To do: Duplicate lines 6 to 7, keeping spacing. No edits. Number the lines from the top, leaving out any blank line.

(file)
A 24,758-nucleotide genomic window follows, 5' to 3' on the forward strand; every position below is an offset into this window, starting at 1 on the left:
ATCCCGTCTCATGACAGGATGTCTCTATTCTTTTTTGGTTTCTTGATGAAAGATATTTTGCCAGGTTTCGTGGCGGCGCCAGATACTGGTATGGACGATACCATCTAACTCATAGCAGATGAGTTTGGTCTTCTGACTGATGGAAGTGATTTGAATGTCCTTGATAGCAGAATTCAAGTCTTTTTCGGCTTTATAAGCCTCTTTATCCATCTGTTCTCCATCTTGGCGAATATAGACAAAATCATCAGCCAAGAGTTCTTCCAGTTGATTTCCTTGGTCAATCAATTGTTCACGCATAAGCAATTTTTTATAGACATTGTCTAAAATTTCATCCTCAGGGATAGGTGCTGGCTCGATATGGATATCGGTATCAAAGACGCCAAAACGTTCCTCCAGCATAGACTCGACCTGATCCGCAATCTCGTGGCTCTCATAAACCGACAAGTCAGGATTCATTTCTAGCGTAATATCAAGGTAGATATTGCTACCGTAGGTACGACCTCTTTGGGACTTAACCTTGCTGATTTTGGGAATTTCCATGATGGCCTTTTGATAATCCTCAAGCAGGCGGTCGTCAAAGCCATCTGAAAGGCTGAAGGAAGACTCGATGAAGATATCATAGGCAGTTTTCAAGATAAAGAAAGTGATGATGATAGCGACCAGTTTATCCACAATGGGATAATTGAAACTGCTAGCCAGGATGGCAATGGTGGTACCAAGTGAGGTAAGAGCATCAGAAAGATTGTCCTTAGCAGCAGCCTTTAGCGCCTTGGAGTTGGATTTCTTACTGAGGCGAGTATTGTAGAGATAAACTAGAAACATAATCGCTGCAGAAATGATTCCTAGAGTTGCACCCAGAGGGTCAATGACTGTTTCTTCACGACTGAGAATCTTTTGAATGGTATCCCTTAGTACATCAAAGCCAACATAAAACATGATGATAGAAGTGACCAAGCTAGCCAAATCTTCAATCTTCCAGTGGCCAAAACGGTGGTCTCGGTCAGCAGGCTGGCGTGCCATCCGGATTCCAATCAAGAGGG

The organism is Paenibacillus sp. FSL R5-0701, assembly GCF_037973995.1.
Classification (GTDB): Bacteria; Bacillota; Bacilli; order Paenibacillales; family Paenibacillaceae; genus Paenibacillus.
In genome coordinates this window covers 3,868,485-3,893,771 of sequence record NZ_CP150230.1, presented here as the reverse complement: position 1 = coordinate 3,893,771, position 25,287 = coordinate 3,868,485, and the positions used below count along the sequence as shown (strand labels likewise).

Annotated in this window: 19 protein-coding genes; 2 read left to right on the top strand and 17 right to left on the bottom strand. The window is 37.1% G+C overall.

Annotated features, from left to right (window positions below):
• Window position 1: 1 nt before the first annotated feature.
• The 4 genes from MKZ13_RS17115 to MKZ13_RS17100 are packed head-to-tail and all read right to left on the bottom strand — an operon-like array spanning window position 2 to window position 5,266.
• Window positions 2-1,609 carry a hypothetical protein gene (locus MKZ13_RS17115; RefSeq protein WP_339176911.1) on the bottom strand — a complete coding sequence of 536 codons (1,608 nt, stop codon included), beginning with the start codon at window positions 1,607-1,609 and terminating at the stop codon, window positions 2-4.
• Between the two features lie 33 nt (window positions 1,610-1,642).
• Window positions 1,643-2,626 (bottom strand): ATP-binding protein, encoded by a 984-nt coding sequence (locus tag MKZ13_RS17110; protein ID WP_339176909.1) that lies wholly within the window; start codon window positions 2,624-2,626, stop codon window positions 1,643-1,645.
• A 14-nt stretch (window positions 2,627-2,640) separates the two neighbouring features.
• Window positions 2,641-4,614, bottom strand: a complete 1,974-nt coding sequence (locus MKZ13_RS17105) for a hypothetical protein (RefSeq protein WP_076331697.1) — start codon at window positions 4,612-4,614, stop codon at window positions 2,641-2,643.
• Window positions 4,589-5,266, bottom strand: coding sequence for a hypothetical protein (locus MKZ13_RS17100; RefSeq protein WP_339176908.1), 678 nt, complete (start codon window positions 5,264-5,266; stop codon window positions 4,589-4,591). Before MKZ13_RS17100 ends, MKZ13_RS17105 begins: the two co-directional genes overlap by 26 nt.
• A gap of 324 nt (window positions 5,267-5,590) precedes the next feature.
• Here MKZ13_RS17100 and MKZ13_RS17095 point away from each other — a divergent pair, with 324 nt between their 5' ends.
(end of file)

Annotated in this window: 19 protein-coding genes; 2 read left to right on the top strand and 17 right to left on the bottom strand. The window is 37.1% G+C overall.

Annotated features, from left to right (window positions below):